Mandatory Report More Than Five Months Overdue
(Ottawa – November 14, 2022) Today a national health charity applied for a Federal Court order directing Health Canada to complete its overdue review of the Tobacco and Vaping Products Act and to present the results to Parliament.
“The law is crystal clear” said Dr. Atul Kapur, president of Physicians for a Smoke-Free Canada (PSC). “Section 60 of the Tobacco and Vaping Products Act says the Minister ‘must’ conduct a review of the provisions and operations of the law every two years, beginning in May 2021 and ‘must’ present each of these reports to Parliament within 12 months.”
“It is now more than five months past the deadline set by the law for the first report to be made public. It is increasingly apparent that without direction from the Court, the government will continue to disregard its responsibility to disclose the results of its policy choices on the tobacco and nicotine market.”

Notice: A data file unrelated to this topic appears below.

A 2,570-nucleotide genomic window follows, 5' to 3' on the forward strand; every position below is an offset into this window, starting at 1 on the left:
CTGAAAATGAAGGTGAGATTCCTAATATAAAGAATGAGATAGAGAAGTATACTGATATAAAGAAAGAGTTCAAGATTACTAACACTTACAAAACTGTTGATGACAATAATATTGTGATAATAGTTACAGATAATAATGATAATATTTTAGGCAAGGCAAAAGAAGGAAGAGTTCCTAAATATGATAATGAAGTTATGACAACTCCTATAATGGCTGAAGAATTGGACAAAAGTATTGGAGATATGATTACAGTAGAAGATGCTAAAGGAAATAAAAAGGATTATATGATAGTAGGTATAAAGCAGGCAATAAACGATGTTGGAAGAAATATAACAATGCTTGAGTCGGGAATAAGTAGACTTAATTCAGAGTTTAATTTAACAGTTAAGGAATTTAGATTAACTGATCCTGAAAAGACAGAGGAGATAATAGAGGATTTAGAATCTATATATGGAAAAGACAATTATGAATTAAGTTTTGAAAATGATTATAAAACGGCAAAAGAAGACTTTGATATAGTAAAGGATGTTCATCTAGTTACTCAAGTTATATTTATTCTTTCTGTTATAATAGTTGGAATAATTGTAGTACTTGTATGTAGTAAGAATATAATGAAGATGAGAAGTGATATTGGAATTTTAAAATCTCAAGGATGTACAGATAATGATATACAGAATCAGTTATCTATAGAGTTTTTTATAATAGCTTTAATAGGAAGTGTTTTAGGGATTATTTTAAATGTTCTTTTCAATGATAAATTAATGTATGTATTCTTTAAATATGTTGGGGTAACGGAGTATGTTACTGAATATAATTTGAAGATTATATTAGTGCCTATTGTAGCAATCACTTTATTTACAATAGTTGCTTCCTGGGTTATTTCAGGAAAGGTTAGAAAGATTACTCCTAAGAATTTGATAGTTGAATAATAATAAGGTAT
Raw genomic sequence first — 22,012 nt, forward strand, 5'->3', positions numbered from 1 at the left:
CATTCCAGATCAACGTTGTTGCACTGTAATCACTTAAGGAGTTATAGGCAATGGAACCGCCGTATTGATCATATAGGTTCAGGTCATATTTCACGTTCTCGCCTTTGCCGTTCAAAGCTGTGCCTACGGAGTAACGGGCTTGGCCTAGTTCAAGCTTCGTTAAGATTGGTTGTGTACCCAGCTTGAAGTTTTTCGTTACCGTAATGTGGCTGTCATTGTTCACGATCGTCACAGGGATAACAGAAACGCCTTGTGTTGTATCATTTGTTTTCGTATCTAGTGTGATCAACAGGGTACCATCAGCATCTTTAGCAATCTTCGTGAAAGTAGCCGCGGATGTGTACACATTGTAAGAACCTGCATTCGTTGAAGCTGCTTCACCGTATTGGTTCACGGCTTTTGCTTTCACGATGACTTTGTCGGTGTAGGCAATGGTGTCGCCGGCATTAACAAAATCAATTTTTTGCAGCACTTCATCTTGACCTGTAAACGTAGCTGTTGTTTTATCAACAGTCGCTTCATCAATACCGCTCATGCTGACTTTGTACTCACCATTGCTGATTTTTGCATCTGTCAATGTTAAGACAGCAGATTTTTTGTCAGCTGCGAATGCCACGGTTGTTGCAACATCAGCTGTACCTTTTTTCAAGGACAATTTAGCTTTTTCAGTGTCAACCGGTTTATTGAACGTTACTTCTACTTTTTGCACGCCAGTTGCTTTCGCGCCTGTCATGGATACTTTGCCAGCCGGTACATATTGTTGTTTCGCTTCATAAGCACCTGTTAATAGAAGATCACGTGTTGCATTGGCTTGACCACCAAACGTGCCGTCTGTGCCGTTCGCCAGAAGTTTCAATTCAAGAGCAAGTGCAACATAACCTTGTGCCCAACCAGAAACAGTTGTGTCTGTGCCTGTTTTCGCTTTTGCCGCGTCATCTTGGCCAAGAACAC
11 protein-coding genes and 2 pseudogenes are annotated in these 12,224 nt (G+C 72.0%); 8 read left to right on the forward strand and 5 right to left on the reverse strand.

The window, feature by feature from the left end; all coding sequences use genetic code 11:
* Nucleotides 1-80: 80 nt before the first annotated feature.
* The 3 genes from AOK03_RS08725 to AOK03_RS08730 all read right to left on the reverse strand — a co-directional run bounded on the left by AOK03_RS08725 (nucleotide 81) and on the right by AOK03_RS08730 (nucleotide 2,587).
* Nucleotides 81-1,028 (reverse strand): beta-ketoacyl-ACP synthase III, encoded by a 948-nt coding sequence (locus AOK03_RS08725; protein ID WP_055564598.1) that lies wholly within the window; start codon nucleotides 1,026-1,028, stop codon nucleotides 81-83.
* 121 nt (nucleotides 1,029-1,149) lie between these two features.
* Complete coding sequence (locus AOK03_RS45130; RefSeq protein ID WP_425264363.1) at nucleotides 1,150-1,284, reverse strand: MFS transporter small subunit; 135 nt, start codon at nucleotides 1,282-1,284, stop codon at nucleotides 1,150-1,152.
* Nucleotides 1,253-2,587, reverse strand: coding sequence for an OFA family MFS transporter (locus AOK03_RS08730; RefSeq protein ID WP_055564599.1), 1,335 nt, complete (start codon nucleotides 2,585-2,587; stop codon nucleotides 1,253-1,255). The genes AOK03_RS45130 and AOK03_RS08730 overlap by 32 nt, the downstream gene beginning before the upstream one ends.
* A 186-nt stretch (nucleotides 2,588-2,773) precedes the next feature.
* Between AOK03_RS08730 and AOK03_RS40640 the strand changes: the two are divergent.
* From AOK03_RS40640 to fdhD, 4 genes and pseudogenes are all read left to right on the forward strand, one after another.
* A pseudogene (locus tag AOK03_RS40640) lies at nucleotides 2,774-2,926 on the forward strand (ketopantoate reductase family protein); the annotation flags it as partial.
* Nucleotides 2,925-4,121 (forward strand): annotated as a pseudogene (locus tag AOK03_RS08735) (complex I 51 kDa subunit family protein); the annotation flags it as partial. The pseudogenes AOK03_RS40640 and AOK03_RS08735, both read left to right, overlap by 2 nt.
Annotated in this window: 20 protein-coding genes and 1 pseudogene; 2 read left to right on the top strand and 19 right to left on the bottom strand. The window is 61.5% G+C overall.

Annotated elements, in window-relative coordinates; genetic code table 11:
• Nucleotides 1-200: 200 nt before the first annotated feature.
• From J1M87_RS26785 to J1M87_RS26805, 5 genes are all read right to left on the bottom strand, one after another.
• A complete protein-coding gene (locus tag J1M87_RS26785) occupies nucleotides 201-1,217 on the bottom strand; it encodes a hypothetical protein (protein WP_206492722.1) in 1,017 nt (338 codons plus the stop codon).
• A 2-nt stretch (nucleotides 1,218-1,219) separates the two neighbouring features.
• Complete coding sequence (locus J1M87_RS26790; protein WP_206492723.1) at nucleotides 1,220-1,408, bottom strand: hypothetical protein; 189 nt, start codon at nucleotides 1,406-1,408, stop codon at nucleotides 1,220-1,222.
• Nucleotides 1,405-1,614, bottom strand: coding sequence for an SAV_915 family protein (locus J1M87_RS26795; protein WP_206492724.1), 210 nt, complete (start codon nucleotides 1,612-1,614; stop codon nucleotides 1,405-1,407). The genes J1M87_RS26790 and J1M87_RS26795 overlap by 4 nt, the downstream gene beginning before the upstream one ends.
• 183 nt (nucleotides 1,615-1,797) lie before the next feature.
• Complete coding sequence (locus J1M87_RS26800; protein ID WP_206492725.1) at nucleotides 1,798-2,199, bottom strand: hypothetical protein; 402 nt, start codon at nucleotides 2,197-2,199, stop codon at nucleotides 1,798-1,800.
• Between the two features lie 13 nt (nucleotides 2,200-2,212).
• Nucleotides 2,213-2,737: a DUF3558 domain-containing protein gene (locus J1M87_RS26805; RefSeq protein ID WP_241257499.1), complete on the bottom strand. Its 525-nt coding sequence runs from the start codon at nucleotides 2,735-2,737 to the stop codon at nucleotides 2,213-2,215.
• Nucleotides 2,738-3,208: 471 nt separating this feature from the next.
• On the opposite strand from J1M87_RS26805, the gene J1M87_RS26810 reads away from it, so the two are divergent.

The obligation to conduct a legislative review of the tobacco and vaping law was imposed during the parliamentary review of Bill S-5. This bill authorized tobacco and nicotine manufacturers to sell vaping products as consumer goods and removed their obligation to demonstrate the safety and effectiveness of these products as smoking cessation therapies. Concerned about the impact of this new market on young people, Senators amended the bill to require biennial legislative reviews. The first report was due on May 23, 2022, the fourth anniversary of the law coming into force.
Dr. Kapur explained that the health charity is seeking a court ruling because of the deliberateness with which the review and report were delayed.